In China, Jail Awaits Critics of Traditional Chinese Medicine

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A hot rock massage and herbal tea might make you feel nice, but they don't actually cure anything. Pointing that out in China, however, might land a person in jail.

Dr. Tan Qindong was just released after spending three months in a Chinese jail, and is now possibly awaiting trial, for the crime of criticizing Traditional Chinese Medicine (TCM), according to Nature News. He learned the hard way that speaking the truth about biomedical science is a very bad career move in that country.

In a blog post, Dr. Tan, who is an anesthesiologist and entrepreneur, said that a popular TCM drug called "Hongmao Medicinal Liquor" was poison. Very little information is available about this particular cocktail, but if it's like most other alternative medicine potions, he's probably correct. At the very least, the liquor does not act as a cure-all, as its manufacturer claims.

Why does China care so much about Hongmao Medicinal Liquor and TCM in general? The liquor generates 1.63 billion yuan (~$260 million) in sales and is China's second most popular TCM remedy. TCM is an ancient practice that is deeply ingrained in China's culture, and as such, it plays a pivotal role in China's domestic and global strategy. Therefore, by criticizing TCM, Dr. Tan was actually criticizing the Chinese government. That's a no-no.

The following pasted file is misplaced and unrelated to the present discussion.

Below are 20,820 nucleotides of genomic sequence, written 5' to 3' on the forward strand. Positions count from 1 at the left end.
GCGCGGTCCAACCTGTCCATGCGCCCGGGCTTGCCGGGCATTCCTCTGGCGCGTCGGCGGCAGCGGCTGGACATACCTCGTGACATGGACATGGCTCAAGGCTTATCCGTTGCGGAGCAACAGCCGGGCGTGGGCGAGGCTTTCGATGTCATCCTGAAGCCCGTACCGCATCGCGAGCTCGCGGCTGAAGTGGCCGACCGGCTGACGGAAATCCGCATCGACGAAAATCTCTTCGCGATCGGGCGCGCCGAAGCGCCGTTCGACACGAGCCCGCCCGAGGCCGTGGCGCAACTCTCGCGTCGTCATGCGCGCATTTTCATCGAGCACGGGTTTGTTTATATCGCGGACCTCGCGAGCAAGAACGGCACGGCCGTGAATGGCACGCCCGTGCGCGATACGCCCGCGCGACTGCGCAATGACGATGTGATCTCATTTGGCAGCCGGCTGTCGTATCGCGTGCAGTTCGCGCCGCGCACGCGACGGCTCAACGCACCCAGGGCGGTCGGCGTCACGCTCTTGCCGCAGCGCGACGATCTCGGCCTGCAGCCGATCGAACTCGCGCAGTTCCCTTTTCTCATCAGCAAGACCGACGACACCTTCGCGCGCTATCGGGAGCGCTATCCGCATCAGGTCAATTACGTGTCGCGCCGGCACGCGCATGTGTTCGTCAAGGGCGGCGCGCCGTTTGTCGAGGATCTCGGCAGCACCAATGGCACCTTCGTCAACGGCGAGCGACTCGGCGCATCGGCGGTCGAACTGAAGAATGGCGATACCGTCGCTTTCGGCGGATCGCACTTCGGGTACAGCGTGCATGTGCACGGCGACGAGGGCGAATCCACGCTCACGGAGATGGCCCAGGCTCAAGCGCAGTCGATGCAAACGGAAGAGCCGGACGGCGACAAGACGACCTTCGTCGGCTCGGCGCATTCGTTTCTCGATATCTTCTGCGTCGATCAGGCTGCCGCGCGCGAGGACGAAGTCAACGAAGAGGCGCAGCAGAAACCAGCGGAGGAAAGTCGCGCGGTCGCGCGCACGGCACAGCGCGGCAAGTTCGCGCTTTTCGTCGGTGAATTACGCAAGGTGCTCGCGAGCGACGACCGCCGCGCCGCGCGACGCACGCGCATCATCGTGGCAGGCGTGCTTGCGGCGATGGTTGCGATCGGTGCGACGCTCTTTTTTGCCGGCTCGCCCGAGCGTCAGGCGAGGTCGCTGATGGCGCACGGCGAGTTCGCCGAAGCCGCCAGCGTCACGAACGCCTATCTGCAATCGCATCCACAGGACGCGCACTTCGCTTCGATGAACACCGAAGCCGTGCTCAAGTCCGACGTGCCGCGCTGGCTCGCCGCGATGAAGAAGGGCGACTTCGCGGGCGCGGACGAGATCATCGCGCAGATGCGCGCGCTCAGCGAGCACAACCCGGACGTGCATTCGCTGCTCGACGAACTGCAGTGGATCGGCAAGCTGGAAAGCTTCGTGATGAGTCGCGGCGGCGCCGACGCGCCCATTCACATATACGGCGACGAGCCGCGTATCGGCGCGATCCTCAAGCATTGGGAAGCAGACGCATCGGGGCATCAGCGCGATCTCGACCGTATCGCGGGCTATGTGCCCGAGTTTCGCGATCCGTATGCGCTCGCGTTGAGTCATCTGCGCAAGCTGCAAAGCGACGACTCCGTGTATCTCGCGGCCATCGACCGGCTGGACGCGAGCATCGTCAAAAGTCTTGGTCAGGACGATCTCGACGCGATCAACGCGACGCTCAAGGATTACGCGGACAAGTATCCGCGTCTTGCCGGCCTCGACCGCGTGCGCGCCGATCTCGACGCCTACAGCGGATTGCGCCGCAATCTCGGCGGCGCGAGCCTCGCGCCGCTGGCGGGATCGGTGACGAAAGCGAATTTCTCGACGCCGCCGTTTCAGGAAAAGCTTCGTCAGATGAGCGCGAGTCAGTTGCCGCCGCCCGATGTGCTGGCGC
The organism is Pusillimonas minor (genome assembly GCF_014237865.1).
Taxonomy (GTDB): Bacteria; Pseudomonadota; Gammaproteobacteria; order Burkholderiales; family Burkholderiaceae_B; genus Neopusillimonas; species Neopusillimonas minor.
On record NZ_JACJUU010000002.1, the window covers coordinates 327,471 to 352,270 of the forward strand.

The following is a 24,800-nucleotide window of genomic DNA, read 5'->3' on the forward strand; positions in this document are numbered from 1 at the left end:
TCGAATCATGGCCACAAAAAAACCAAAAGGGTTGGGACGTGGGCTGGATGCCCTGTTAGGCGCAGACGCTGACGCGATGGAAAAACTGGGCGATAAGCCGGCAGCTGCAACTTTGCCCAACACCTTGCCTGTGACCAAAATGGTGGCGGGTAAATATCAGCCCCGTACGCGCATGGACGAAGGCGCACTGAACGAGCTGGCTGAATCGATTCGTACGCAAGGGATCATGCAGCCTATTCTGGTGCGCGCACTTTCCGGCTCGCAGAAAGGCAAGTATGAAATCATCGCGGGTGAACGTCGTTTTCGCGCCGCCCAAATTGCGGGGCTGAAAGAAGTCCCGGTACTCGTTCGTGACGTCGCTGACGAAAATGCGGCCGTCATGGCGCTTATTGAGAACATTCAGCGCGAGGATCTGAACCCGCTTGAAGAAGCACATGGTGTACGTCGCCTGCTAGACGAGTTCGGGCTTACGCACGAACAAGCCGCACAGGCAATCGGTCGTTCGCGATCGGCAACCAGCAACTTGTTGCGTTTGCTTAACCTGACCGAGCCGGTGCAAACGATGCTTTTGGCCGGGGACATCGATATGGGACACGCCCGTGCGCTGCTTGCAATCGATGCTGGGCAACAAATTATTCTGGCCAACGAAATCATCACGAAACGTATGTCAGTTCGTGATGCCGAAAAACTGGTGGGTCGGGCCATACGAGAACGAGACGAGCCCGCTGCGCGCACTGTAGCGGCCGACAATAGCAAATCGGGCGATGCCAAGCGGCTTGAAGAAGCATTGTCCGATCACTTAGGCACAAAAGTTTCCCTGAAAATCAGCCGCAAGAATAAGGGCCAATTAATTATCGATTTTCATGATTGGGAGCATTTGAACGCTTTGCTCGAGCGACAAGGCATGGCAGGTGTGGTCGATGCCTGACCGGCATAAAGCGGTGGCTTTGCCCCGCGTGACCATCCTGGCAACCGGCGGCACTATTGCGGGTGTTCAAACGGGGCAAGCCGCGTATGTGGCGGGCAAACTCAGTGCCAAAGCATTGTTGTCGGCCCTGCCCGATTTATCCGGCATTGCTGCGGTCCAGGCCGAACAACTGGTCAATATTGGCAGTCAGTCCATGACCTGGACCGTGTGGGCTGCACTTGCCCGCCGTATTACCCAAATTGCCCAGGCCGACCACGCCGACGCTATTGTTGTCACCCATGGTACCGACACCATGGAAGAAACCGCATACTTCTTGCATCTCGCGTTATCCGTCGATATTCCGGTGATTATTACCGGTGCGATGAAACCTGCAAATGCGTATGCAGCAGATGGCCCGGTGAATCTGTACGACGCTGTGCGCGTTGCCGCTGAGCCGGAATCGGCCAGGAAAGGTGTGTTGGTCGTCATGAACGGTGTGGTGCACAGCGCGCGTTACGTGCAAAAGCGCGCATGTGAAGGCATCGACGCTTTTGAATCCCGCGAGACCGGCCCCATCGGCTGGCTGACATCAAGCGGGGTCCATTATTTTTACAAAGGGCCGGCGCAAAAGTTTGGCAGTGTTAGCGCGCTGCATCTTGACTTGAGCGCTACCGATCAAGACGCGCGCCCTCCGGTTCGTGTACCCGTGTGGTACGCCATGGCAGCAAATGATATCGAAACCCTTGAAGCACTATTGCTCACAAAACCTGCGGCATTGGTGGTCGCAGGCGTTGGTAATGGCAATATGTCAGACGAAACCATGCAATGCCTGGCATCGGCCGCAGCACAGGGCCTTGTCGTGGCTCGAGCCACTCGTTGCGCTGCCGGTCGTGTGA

Traditional Chinese Medicine Will Destroy Chinese Science

As I wrote for Foreign Policy:

Every major city has a traditional medicine hospital and university. A special government department exists to administer it, and the traditional Chinese medicine industry is a massive business. Its advocates in the West often contrast its supposed purity to the pharmaceutical industry, but in China traditional medicine is Big Pharma.

TCM is a powerful industry with a powerful patron: The Chinese government. China's biggest companies are mostly owned by the state, which is also true for TCM. For instance, the largest producer of TCM products is Tongrentang, a state-owned enterprise. Bejing has a financial stake in fostering the growth of the TCM industry.

It also has a cultural motivation. China is proud of its history and ferociously nationalist. As a result, President Xi Jinping wants TCM to be regarded as equals with Western medicine, and the government is actively funding the spread of this pseudoscience around the globe.

Those who disagree with that agenda are in trouble. Condemning TCM is perceived by the government as no less than an assault on Chinese culture, history, and economic interests. In an authoritarian country, the outcome is predictable: Jail.

This episode points to a larger reality: Despite its massive spending on R&D, China will never be a global leader in science as long as it prevents researchers from telling the truth.